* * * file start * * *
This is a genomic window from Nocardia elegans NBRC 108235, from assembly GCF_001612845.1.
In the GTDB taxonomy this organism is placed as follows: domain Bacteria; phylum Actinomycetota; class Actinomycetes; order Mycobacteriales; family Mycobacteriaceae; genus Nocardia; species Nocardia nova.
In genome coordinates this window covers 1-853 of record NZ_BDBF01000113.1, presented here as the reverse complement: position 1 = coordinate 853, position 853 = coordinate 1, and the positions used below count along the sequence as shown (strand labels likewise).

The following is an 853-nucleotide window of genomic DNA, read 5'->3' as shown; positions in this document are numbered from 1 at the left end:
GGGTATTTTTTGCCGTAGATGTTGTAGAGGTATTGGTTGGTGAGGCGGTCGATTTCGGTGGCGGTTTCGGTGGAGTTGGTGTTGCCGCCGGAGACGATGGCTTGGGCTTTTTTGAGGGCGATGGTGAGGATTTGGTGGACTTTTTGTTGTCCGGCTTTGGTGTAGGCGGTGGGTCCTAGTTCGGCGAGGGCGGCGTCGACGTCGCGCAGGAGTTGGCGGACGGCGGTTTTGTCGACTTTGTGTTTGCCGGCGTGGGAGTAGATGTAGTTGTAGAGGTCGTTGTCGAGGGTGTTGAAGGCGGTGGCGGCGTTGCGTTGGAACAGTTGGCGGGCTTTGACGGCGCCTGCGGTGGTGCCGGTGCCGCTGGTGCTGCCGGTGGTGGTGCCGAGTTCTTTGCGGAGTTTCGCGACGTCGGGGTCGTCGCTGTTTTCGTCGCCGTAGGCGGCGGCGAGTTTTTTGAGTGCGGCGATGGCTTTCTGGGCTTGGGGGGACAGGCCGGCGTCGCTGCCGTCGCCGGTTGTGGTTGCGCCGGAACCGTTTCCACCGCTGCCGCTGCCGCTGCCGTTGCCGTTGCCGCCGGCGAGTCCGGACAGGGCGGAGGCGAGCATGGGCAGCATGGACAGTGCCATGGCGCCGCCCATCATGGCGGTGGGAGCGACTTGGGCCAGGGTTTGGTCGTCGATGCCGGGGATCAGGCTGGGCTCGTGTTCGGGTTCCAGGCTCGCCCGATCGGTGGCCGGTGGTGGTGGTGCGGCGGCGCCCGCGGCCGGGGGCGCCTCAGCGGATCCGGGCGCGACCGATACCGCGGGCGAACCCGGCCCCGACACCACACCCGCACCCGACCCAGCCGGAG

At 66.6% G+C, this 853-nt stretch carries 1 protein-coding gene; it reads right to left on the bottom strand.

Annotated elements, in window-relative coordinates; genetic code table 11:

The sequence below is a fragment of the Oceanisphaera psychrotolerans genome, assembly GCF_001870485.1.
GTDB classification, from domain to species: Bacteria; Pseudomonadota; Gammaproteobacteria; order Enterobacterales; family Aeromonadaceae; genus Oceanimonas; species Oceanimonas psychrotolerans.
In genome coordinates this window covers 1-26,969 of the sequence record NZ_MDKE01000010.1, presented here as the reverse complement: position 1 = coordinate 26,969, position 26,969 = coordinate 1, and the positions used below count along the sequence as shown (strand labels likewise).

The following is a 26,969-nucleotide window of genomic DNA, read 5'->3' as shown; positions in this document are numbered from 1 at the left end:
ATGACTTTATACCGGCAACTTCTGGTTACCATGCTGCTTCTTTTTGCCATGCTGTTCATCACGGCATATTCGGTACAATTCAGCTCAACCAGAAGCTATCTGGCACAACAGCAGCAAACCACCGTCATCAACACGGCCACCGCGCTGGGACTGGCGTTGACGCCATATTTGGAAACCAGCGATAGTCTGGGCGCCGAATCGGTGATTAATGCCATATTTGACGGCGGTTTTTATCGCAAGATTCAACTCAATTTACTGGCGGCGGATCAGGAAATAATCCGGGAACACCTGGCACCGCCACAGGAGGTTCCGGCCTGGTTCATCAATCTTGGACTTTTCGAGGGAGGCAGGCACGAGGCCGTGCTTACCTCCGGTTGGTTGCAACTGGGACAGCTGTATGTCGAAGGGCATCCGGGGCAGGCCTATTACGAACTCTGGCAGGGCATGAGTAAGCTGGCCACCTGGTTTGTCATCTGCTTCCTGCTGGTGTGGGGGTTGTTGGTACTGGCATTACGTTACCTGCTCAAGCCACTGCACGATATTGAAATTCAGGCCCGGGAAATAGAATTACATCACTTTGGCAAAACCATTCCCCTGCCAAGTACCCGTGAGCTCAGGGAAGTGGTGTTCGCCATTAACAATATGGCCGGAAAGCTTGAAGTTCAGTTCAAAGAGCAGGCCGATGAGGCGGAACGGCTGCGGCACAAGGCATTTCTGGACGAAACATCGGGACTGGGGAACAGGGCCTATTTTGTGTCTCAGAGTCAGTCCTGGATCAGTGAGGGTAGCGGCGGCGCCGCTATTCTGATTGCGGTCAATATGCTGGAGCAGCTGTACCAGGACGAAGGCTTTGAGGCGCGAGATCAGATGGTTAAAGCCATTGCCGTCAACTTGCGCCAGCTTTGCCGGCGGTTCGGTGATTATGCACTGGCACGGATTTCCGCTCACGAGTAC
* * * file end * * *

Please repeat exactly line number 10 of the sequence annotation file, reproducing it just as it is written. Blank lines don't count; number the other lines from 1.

In genome coordinates this window covers 1-26,969 of the sequence record NZ_MDKE01000010.1, presented here as the reverse complement: position 1 = coordinate 26,969, position 26,969 = coordinate 1, and the positions used below count along the sequence as shown (strand labels likewise).